The bleeding edge of technology back in the day. The sextant was used to calculate a ships latitude out at sea. By measuring the angle between a celestial body (like the sun, a star, or the moon) and the horizon one can calculate a position line on a chart. The real trick is to calculate longitude, which led to the development of ever more accurate clocks.

The woodshop. Everything was run off of belts, much like modern day Amish woodshops. But instead of using a gas engine to drive everything, in the past people used to use nature, i.e. a waterwheel.

Salt cod drying. Ships would gut, salt, and store the fish out at sea. Once they reached land, the cargo would be off-loaded and laid out on these racks called flakes for their final drying. The little “houses” at the edges of the picture were put over the fish to protect them during bad weather.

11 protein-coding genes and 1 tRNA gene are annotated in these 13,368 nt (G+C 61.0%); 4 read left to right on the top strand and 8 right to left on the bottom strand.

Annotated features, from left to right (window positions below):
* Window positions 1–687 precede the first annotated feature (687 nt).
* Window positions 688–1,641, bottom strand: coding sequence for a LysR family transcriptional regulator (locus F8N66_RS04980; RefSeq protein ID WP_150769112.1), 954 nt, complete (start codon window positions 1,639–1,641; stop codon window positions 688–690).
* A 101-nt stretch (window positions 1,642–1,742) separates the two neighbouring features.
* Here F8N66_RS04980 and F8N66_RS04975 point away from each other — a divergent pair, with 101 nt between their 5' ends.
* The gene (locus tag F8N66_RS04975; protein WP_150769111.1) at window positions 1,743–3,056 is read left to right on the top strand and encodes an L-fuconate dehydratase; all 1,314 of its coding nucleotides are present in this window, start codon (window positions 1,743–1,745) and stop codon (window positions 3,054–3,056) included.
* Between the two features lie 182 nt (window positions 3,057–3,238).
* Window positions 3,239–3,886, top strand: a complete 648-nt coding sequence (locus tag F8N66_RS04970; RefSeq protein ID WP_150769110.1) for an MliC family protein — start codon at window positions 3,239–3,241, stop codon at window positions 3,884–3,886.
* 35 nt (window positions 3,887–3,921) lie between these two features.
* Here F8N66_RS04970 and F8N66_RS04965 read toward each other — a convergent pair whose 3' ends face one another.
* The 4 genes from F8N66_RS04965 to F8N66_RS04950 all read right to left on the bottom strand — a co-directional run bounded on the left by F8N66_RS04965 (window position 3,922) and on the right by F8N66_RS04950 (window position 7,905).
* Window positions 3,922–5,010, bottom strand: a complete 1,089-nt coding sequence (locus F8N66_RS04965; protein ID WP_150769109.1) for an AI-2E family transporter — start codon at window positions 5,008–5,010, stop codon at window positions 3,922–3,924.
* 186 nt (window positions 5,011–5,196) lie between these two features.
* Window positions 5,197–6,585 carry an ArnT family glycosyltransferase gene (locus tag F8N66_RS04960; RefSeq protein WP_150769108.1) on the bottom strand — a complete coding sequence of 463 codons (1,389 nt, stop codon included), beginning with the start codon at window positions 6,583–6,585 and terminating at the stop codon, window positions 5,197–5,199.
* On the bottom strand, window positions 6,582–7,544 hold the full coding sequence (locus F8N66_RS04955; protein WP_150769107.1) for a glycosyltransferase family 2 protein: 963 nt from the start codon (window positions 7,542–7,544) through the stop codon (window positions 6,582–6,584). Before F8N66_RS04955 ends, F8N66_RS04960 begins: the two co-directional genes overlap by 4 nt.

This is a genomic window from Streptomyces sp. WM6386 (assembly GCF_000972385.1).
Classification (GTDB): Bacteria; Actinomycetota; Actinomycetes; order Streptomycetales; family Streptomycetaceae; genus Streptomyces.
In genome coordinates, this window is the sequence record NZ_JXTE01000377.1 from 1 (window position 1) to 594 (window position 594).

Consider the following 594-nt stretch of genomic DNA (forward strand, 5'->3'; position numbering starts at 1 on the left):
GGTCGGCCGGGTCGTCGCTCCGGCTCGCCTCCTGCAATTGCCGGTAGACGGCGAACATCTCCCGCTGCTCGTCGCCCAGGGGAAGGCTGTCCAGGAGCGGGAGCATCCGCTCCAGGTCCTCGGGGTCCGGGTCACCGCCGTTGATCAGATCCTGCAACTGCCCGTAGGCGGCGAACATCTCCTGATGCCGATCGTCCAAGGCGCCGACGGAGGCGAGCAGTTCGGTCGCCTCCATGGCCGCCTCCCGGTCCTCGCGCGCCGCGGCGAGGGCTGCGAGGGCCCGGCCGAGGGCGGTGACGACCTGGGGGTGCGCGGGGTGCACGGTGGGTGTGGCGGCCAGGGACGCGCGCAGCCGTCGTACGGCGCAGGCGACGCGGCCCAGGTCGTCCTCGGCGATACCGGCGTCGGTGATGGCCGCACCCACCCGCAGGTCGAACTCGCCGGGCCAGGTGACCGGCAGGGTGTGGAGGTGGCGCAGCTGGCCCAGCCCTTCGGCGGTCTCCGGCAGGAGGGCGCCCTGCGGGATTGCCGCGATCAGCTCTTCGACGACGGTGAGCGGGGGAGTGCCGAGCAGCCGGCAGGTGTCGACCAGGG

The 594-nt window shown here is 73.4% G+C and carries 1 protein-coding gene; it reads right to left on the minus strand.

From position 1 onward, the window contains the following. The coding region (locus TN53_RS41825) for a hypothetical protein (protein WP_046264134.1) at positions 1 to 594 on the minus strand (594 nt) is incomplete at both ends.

Janessa screwing around in a rowboat.

This is a whaling boat. Whalers would pile into this TINY boat and row out to harpoon a whale. This boat is roughly 20′ long and it went after whales that could be around 70′ long. These guys were nuts!

The fo’c’sle on the fishing schooner L.A. Dunton. The forecastle (shortened to fo’c’sle by seamen) is located at the bow of a ship. This is where the crew ate and slept. It looks reasonably sized until you take into account that this space is home to 15 men. Really cozy.

This conch shell was used as a baptismal font in the 1800’s. It’s hard to judge the size here, but it is roughly 18″ across. Just think of how much conch meat you could get from a creature that size!

The museum has a carving shop where they create some ship mastheads. This one seems a bit odd for a ship, but it’s impressively carved.